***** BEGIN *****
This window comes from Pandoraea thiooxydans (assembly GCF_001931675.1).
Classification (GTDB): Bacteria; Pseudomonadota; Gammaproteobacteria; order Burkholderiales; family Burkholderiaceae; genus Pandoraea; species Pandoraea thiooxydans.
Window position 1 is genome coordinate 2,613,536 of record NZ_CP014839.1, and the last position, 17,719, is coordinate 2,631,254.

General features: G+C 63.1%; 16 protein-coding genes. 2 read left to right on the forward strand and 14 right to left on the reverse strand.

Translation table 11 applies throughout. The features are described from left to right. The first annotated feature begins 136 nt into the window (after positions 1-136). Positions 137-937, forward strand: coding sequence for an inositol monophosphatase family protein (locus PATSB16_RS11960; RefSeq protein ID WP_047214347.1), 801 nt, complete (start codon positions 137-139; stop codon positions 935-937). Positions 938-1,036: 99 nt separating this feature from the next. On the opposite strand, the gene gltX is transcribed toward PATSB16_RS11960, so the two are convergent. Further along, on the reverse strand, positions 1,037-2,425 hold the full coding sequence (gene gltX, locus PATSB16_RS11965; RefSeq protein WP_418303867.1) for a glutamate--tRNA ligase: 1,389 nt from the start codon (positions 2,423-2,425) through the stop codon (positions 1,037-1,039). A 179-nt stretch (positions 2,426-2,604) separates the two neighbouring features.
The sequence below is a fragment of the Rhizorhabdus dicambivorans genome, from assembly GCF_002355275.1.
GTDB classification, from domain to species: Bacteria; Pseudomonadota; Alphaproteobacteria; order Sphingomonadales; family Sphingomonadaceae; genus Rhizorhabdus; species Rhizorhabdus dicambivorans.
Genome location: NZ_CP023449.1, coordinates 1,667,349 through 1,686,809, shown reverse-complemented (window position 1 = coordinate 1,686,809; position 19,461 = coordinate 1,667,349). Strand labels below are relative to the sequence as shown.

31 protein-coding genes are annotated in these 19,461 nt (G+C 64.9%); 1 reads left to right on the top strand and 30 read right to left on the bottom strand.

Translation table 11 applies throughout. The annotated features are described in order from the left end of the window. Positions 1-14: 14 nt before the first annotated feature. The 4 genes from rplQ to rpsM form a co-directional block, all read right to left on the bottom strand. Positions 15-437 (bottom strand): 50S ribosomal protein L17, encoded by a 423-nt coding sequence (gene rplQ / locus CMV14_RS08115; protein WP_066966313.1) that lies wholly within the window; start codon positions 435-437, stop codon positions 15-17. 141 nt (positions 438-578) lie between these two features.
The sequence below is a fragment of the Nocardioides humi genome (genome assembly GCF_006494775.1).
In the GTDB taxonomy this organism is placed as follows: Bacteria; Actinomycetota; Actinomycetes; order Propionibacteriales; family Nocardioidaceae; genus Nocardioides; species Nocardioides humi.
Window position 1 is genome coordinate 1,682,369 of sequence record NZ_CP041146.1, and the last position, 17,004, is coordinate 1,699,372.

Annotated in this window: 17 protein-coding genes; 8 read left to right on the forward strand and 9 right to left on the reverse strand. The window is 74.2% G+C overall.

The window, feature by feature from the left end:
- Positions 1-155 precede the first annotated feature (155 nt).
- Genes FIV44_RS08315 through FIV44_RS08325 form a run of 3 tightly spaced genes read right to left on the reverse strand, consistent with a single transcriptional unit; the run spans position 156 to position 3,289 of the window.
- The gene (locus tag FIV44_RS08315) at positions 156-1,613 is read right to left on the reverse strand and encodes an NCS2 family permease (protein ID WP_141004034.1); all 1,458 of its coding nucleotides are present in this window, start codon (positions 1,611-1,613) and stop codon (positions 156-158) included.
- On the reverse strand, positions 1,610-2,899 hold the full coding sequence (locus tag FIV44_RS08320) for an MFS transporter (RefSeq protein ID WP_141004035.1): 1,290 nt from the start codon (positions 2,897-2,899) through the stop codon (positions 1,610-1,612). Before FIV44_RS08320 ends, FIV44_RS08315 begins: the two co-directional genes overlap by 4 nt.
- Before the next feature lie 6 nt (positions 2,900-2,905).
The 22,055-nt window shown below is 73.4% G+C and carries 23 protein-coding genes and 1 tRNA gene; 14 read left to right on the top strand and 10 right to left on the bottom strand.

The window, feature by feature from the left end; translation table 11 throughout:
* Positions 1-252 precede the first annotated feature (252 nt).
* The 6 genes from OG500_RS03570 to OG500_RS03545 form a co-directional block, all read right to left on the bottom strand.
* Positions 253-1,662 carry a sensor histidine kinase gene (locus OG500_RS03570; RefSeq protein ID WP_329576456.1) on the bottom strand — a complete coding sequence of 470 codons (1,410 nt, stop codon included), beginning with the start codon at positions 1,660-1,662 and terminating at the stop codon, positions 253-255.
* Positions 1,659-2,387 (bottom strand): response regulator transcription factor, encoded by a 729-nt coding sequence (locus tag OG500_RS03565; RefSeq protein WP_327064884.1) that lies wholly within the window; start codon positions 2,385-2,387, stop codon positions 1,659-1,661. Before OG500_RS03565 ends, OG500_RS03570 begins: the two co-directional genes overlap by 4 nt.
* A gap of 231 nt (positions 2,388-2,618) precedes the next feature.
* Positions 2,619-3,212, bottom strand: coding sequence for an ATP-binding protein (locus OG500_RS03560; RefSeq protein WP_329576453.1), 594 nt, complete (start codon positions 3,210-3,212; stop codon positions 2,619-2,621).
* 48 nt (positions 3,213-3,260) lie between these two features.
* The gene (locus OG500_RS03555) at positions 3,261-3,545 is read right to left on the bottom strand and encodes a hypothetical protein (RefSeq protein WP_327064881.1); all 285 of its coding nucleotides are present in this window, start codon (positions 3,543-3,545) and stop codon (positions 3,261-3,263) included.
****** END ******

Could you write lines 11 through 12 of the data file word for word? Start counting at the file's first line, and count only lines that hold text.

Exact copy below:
The sequence below is a fragment of the Nocardioides humi genome (genome assembly GCF_006494775.1).
In the GTDB taxonomy this organism is placed as follows: Bacteria; Actinomycetota; Actinomycetes; order Propionibacteriales; family Nocardioidaceae; genus Nocardioides; species Nocardioides humi.